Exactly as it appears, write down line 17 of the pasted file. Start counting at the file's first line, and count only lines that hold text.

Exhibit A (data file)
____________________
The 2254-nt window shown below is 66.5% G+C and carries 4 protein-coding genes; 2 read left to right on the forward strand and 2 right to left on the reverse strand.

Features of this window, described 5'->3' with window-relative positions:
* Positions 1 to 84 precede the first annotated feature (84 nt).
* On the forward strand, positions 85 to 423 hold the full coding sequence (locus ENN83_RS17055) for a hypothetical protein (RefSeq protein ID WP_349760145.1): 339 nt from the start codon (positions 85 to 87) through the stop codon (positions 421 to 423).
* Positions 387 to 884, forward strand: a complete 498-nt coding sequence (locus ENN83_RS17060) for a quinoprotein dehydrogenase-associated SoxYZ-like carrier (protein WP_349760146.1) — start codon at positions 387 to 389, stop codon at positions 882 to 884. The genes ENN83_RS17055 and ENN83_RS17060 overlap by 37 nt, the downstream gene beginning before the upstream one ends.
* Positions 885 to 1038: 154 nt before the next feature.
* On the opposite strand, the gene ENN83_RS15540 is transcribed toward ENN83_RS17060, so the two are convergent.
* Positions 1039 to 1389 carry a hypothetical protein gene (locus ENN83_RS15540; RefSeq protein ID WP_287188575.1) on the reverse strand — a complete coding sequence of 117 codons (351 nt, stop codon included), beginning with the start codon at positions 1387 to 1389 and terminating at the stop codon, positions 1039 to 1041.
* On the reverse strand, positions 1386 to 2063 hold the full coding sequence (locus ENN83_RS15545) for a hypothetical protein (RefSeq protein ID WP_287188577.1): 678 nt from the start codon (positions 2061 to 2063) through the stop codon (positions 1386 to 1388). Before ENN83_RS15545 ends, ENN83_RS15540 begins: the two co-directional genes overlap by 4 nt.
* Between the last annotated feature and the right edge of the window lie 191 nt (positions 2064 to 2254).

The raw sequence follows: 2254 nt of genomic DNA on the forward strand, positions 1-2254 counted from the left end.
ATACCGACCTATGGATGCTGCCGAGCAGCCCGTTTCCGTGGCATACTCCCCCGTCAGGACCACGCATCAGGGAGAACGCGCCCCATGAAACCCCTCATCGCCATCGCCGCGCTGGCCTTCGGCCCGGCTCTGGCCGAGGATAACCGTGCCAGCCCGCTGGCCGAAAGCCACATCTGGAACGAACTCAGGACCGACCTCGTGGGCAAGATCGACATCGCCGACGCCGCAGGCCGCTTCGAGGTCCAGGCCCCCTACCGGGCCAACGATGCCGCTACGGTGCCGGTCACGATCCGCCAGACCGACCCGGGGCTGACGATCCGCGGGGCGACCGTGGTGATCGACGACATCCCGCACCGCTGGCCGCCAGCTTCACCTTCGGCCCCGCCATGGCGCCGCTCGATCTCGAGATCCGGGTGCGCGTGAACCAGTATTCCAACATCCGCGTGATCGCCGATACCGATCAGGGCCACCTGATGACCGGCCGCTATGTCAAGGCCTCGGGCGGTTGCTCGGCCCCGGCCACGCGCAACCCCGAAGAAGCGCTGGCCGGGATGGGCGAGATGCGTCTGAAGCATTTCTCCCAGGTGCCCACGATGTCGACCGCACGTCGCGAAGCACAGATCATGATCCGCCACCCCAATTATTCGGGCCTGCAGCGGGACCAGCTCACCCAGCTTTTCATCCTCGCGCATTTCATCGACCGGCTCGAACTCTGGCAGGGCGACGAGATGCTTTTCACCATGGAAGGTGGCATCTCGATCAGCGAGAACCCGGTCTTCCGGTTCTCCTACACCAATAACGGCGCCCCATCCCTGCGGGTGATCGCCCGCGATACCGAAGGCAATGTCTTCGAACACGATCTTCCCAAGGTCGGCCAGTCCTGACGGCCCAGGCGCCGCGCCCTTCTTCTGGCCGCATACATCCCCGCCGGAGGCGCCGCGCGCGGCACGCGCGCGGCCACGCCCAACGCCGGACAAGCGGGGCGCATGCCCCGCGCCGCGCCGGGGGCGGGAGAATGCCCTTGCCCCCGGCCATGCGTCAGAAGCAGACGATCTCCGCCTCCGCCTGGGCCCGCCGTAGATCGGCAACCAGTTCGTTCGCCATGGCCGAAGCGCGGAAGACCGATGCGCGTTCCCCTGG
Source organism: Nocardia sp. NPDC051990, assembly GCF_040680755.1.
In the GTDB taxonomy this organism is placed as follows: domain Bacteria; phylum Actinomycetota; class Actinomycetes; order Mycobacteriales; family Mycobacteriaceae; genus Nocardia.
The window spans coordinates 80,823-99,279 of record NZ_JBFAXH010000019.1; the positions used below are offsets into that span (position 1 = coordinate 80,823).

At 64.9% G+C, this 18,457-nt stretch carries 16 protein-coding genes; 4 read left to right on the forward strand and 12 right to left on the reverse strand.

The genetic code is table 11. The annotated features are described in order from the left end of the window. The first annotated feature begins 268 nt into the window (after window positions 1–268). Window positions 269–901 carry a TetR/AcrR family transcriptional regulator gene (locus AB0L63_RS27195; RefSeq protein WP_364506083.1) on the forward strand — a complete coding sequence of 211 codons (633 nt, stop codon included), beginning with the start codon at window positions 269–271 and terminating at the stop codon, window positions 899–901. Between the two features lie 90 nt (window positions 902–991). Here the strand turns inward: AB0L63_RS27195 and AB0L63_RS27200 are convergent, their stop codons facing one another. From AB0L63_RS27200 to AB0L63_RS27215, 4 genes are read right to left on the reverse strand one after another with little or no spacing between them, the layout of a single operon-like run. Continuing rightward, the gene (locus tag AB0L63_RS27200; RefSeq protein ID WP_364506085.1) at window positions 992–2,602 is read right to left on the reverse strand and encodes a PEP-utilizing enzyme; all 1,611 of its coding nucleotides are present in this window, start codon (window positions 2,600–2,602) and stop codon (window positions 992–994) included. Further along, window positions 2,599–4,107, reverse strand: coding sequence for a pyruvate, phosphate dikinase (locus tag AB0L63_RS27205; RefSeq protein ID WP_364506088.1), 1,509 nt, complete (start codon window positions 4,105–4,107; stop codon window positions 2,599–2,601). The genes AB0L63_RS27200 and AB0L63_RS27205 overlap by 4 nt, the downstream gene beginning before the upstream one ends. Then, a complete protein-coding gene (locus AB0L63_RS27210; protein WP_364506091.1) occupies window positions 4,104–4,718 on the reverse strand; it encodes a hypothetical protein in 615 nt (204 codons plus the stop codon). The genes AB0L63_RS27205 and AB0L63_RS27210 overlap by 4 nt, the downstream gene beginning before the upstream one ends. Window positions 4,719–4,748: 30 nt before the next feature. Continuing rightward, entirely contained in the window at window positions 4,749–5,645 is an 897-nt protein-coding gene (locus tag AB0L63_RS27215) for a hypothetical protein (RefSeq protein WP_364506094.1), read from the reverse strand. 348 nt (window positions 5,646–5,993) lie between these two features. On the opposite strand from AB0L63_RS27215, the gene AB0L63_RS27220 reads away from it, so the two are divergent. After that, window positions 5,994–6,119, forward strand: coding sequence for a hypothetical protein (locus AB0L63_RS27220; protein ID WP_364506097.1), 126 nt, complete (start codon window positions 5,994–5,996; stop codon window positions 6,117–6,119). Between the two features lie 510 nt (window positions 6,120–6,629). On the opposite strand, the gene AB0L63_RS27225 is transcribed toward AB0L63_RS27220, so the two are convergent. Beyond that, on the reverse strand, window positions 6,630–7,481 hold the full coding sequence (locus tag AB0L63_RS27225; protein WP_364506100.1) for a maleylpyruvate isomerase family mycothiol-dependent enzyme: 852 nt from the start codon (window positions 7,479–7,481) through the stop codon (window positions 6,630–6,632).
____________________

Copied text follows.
The genetic code is table 11. The annotated features are described in order from the left end of the window. The first annotated feature begins 268 nt into the window (after window positions 1–268). Window positions 269–901 carry a TetR/AcrR family transcriptional regulator gene (locus AB0L63_RS27195; RefSeq protein WP_364506083.1) on the forward strand — a complete coding sequence of 211 codons (633 nt, stop codon included), beginning with the start codon at window positions 269–271 and terminating at the stop codon, window positions 899–901. Between the two features lie 90 nt (window positions 902–991). Here the strand turns inward: AB0L63_RS27195 and AB0L63_RS27200 are convergent, their stop codons facing one another. From AB0L63_RS27200 to AB0L63_RS27215, 4 genes are read right to left on the reverse strand one after another with little or no spacing between them, the layout of a single operon-like run. Continuing rightward, the gene (locus tag AB0L63_RS27200; RefSeq protein ID WP_364506085.1) at window positions 992–2,602 is read right to left on the reverse strand and encodes a PEP-utilizing enzyme; all 1,611 of its coding nucleotides are present in this window, start codon (window positions 2,600–2,602) and stop codon (window positions 992–994) included. Further along, window positions 2,599–4,107, reverse strand: coding sequence for a pyruvate, phosphate dikinase (locus tag AB0L63_RS27205; RefSeq protein ID WP_364506088.1), 1,509 nt, complete (start codon window positions 4,105–4,107; stop codon window positions 2,599–2,601). The genes AB0L63_RS27200 and AB0L63_RS27205 overlap by 4 nt, the downstream gene beginning before the upstream one ends. Then, a complete protein-coding gene (locus AB0L63_RS27210; protein WP_364506091.1) occupies window positions 4,104–4,718 on the reverse strand; it encodes a hypothetical protein in 615 nt (204 codons plus the stop codon). The genes AB0L63_RS27205 and AB0L63_RS27210 overlap by 4 nt, the downstream gene beginning before the upstream one ends. Window positions 4,719–4,748: 30 nt before the next feature. Continuing rightward, entirely contained in the window at window positions 4,749–5,645 is an 897-nt protein-coding gene (locus tag AB0L63_RS27215) for a hypothetical protein (RefSeq protein WP_364506094.1), read from the reverse strand. 348 nt (window positions 5,646–5,993) lie between these two features. On the opposite strand from AB0L63_RS27215, the gene AB0L63_RS27220 reads away from it, so the two are divergent. After that, window positions 5,994–6,119, forward strand: coding sequence for a hypothetical protein (locus AB0L63_RS27220; protein ID WP_364506097.1), 126 nt, complete (start codon window positions 5,994–5,996; stop codon window positions 6,117–6,119). Between the two features lie 510 nt (window positions 6,120–6,629). On the opposite strand, the gene AB0L63_RS27225 is transcribed toward AB0L63_RS27220, so the two are convergent. Beyond that, on the reverse strand, window positions 6,630–7,481 hold the full coding sequence (locus tag AB0L63_RS27225; protein WP_364506100.1) for a maleylpyruvate isomerase family mycothiol-dependent enzyme: 852 nt from the start codon (window positions 7,479–7,481) through the stop codon (window positions 6,630–6,632).